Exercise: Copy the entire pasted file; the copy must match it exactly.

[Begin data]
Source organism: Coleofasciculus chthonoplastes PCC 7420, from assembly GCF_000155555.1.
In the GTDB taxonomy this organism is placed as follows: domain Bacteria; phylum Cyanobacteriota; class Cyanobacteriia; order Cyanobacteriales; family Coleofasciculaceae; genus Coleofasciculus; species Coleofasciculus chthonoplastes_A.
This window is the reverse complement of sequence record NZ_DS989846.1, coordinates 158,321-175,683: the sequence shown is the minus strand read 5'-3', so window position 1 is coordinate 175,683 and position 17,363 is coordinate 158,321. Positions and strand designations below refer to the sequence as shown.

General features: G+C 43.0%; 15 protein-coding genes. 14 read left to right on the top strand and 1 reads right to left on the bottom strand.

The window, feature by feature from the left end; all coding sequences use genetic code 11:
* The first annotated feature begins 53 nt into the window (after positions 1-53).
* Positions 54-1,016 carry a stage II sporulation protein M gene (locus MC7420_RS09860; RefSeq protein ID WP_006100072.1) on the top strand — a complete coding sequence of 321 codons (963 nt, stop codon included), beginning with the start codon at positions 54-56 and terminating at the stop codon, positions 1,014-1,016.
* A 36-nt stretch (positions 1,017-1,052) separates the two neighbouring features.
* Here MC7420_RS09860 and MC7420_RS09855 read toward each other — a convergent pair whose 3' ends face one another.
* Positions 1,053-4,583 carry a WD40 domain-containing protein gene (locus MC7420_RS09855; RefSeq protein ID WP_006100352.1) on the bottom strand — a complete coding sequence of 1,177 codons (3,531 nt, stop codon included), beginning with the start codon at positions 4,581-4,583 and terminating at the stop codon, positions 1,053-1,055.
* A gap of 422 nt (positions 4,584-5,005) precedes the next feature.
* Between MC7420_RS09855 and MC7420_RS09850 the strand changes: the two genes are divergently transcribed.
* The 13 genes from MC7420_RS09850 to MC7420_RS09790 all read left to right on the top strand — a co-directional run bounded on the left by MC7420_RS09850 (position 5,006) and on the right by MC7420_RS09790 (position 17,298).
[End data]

Source organism: Coleofasciculus chthonoplastes PCC 7420, from assembly GCF_000155555.1.
In the GTDB taxonomy this organism is placed as follows: domain Bacteria; phylum Cyanobacteriota; class Cyanobacteriia; order Cyanobacteriales; family Coleofasciculaceae; genus Coleofasciculus; species Coleofasciculus chthonoplastes_A.
This window is the reverse complement of sequence record NZ_DS989846.1, coordinates 158,321-175,683: the sequence shown is the minus strand read 5'-3', so window position 1 is coordinate 175,683 and position 17,363 is coordinate 158,321. Positions and strand designations below refer to the sequence as shown.

General features: G+C 43.0%; 15 protein-coding genes. 14 read left to right on the top strand and 1 reads right to left on the bottom strand.

The window, feature by feature from the left end; all coding sequences use genetic code 11:
* The first annotated feature begins 53 nt into the window (after positions 1-53).
* Positions 54-1,016 carry a stage II sporulation protein M gene (locus MC7420_RS09860; RefSeq protein ID WP_006100072.1) on the top strand — a complete coding sequence of 321 codons (963 nt, stop codon included), beginning with the start codon at positions 54-56 and terminating at the stop codon, positions 1,014-1,016.
* A 36-nt stretch (positions 1,017-1,052) separates the two neighbouring features.
* Here MC7420_RS09860 and MC7420_RS09855 read toward each other — a convergent pair whose 3' ends face one another.
* Positions 1,053-4,583 carry a WD40 domain-containing protein gene (locus MC7420_RS09855; RefSeq protein ID WP_006100352.1) on the bottom strand — a complete coding sequence of 1,177 codons (3,531 nt, stop codon included), beginning with the start codon at positions 4,581-4,583 and terminating at the stop codon, positions 1,053-1,055.
* A gap of 422 nt (positions 4,584-5,005) precedes the next feature.
* Between MC7420_RS09855 and MC7420_RS09850 the strand changes: the two genes are divergently transcribed.
* The 13 genes from MC7420_RS09850 to MC7420_RS09790 all read left to right on the top strand — a co-directional run bounded on the left by MC7420_RS09850 (position 5,006) and on the right by MC7420_RS09790 (position 17,298).